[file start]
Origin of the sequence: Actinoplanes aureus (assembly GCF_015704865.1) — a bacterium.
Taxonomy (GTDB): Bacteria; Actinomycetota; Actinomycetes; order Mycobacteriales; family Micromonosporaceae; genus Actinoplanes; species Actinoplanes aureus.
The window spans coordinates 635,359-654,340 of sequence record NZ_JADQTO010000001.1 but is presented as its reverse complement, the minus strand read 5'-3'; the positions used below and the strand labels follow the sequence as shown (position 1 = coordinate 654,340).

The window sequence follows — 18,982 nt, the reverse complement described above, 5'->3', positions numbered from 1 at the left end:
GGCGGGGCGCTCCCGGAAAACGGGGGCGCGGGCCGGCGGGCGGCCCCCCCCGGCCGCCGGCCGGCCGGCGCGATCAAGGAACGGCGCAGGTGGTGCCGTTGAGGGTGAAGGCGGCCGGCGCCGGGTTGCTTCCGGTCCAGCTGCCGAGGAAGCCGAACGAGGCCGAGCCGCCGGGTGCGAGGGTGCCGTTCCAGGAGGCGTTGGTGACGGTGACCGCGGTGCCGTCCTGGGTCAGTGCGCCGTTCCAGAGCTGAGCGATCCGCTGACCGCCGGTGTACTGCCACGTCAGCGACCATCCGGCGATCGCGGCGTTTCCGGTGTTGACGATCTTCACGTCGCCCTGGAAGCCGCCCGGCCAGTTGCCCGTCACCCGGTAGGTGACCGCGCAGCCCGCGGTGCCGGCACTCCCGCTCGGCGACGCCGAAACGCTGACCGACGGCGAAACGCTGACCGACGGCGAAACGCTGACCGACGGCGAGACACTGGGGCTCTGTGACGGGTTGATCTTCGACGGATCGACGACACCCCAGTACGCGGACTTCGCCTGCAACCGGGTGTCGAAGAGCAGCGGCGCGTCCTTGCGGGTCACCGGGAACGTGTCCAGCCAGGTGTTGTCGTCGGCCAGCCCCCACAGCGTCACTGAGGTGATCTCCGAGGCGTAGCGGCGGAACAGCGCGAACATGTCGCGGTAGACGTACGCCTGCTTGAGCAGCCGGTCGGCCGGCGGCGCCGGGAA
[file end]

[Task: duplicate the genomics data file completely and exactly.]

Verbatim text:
Origin of the sequence: Actinoplanes aureus (assembly GCF_015704865.1) — a bacterium.
Taxonomy (GTDB): Bacteria; Actinomycetota; Actinomycetes; order Mycobacteriales; family Micromonosporaceae; genus Actinoplanes; species Actinoplanes aureus.
The window spans coordinates 635,359-654,340 of sequence record NZ_JADQTO010000001.1 but is presented as its reverse complement, the minus strand read 5'-3'; the positions used below and the strand labels follow the sequence as shown (position 1 = coordinate 654,340).

The window sequence follows — 18,982 nt, the reverse complement described above, 5'->3', positions numbered from 1 at the left end:
GGCGGGGCGCTCCCGGAAAACGGGGGCGCGGGCCGGCGGGCGGCCCCCCCCGGCCGCCGGCCGGCCGGCGCGATCAAGGAACGGCGCAGGTGGTGCCGTTGAGGGTGAAGGCGGCCGGCGCCGGGTTGCTTCCGGTCCAGCTGCCGAGGAAGCCGAACGAGGCCGAGCCGCCGGGTGCGAGGGTGCCGTTCCAGGAGGCGTTGGTGACGGTGACCGCGGTGCCGTCCTGGGTCAGTGCGCCGTTCCAGAGCTGAGCGATCCGCTGACCGCCGGTGTACTGCCACGTCAGCGACCATCCGGCGATCGCGGCGTTTCCGGTGTTGACGATCTTCACGTCGCCCTGGAAGCCGCCCGGCCAGTTGCCCGTCACCCGGTAGGTGACCGCGCAGCCCGCGGTGCCGGCACTCCCGCTCGGCGACGCCGAAACGCTGACCGACGGCGAAACGCTGACCGACGGCGAAACGCTGACCGACGGCGAGACACTGGGGCTCTGTGACGGGTTGATCTTCGACGGATCGACGACACCCCAGTACGCGGACTTCGCCTGCAACCGGGTGTCGAAGAGCAGCGGCGCGTCCTTGCGGGTCACCGGGAACGTGTCCAGCCAGGTGTTGTCGTCGGCCAGCCCCCACAGCGTCACTGAGGTGATCTCCGAGGCGTAGCGGCGGAACAGCGCGAACATGTCGCGGTAGACGTACGCCTGCTTGAGCAGCCGGTCGGCCGGCGGCGCCGGGAA